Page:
Ockeghem Variations has a history that begins in Amsterdam, where I was travelling with my husband Michael, and where I met up with flutist Wout van den Berg, the director of the Hexagon Ensemble, as well as a couple of his colleagues. I knew of the group’s broad repertoire, and we discussed the possibility of my composing a new piece for the entire ensemble, a wind quintet plus piano. Some time later, they wanted to move ahead, and we began discussing the project in detail. I started thinking about the rich history of the Flemish Renaissance composers, and, in particular, Ockeghem. I have long been taken with his music, and started to study it in more detail. I focused on the Prolation Mass, with its amazingly fluid surface, and intricate underpinnings. And, like Josquin in his Nymphes des Bois, a memorial tribute to Ockeghem, I decided to symbolically represent Ockeghem’s name in my music. While Josquin chose to make the total number of notes correspond with the numeric representation of Ockeghem’s name (exchanging each letter for the numberrepresenting its place in the alaphbet, for a total of 64), I based the pitches on these numbers, creating a seven note scale.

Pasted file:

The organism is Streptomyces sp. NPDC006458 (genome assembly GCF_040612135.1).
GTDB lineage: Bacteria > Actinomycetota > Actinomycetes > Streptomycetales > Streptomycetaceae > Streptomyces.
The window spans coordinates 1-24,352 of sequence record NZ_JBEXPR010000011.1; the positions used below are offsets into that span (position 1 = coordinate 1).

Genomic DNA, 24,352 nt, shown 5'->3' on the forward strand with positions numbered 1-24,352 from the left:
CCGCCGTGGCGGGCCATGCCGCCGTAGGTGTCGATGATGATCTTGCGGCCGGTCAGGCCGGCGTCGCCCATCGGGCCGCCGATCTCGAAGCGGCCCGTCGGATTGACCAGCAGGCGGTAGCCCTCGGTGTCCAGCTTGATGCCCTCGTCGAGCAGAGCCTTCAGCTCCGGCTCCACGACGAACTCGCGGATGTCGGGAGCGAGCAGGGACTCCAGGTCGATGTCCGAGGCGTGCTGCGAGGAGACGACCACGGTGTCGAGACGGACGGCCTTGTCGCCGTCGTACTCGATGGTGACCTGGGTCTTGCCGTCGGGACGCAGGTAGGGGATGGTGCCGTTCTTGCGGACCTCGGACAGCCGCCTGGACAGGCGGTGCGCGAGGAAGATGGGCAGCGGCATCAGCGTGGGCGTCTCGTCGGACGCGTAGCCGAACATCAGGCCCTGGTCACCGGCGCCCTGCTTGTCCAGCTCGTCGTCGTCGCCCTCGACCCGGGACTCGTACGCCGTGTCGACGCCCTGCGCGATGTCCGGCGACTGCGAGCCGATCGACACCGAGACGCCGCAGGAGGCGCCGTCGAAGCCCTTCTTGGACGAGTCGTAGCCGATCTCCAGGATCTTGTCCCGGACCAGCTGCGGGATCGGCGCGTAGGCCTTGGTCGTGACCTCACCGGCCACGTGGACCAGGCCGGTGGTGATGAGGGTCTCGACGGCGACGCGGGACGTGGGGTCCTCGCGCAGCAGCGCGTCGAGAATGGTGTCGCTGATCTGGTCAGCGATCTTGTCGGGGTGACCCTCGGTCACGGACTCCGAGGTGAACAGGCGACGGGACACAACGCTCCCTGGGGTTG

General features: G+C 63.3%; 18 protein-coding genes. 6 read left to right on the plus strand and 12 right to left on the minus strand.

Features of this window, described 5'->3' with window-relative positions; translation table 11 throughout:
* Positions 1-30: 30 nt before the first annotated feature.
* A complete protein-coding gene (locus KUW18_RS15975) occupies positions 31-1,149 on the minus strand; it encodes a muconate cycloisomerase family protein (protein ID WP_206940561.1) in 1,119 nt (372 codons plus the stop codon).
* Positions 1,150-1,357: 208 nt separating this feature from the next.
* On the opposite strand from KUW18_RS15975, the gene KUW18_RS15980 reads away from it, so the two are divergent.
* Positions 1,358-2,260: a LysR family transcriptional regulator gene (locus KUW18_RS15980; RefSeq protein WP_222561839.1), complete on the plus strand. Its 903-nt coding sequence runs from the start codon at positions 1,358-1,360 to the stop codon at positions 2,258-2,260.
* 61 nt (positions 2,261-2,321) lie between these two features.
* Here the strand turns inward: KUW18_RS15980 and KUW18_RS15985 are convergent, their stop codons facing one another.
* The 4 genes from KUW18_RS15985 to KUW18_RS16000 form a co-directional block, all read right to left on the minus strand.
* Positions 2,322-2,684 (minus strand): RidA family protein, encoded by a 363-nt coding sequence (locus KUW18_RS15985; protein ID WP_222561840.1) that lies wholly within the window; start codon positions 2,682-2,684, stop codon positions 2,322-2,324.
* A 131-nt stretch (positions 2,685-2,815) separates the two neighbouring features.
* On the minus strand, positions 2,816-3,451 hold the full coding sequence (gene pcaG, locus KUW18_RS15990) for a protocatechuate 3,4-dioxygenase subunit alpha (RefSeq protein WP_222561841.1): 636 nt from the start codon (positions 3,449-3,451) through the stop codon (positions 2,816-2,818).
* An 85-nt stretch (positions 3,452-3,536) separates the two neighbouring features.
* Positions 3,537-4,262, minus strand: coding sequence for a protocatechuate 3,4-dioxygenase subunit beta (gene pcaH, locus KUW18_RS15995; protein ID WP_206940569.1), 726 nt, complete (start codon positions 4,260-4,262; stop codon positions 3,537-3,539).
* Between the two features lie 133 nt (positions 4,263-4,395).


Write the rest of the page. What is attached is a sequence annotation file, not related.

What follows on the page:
My awareness of Josquin’s use of the name came from Willelm Elder’s fascinating book, Symbolic Scores – highly recommended! In working through my own scheme, I gradually add back the ‘missing’ pitches to create a full chromatic spectrum. There are overt allusions to the Missa Prolationum in movements one and four. Rather than a traditional set of variations based on a specific theme or progression, the five movements include variations on his name. They can be heard as a meditation on, and personal response to, his music. The first, Lustrous, has the most overt link to Ockeghem’s own music, opening a window onto one of his cadential moves. The second, Ringing, has the motion of ringing bells, associated with the religious elements of his mass. The third, Electric, breaks up particles of light into dancing waves. The fourth, Floating, opens a sonic window, giving a hint of the Ockeghem mass, while the fifth, Resounding, is a celebration of Ockeghem’s spirit. The Hexagon Ensemble recorded the piece on their Dutch Connection CD. David DeBoor Canfield, writing in Fanfare, said “….She writes in the most advanced style among these five works….but her writing is accessible and sustains interest throughout….This is the most distinctive work on the CD, and is an excellent choice to close the recital, as Shatin’s imaginative music will resonate in my mind for some time.”